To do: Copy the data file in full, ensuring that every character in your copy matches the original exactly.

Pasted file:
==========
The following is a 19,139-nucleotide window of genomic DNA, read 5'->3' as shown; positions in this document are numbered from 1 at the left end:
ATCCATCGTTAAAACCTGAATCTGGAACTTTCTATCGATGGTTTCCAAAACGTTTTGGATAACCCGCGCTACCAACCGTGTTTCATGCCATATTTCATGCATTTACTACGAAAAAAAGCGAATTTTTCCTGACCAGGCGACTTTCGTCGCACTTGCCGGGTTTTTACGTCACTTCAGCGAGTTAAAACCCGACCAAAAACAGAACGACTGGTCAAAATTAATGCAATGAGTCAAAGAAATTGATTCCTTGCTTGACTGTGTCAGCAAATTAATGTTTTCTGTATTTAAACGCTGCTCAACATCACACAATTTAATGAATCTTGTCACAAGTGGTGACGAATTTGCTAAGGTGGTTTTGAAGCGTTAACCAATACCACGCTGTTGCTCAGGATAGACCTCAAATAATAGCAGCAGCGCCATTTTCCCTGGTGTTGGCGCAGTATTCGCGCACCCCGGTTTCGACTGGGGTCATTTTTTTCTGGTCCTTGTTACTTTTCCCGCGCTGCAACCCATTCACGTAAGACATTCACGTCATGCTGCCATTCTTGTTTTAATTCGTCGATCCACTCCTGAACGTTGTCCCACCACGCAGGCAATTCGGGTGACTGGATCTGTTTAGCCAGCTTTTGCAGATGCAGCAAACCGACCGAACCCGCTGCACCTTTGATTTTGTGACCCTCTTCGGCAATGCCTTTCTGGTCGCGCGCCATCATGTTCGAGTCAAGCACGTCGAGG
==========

The following is a 19,139-nucleotide window of genomic DNA, read 5'->3' as shown; positions in this document are numbered from 1 at the left end:
ATCCATCGTTAAAACCTGAATCTGGAACTTTCTATCGATGGTTTCCAAAACGTTTTGGATAACCCGCGCTACCAACCGTGTTTCATGCCATATTTCATGCATTTACTACGAAAAAAAGCGAATTTTTCCTGACCAGGCGACTTTCGTCGCACTTGCCGGGTTTTTACGTCACTTCAGCGAGTTAAAACCCGACCAAAAACAGAACGACTGGTCAAAATTAATGCAATGAGTCAAAGAAATTGATTCCTTGCTTGACTGTGTCAGCAAATTAATGTTTTCTGTATTTAAACGCTGCTCAACATCACACAATTTAATGAATCTTGTCACAAGTGGTGACGAATTTGCTAAGGTGGTTTTGAAGCGTTAACCAATACCACGCTGTTGCTCAGGATAGACCTCAAATAATAGCAGCAGCGCCATTTTCCCTGGTGTTGGCGCAGTATTCGCGCACCCCGGTTTCGACTGGGGTCATTTTTTTCTGGTCCTTGTTACTTTTCCCGCGCTGCAACCCATTCACGTAAGACATTCACGTCATGCTGCCATTCTTGTTTTAATTCGTCGATCCACTCCTGAACGTTGTCCCACCACGCAGGCAATTCGGGTGACTGGATCTGTTTAGCCAGCTTTTGCAGATGCAGCAAACCGACCGAACCCGCTGCACCTTTGATTTTGTGACCCTCTTCGGCAATGCCTTTCTGGTCGCGCGCCATCATGTTCGAGTCAAGCACGTCGAGG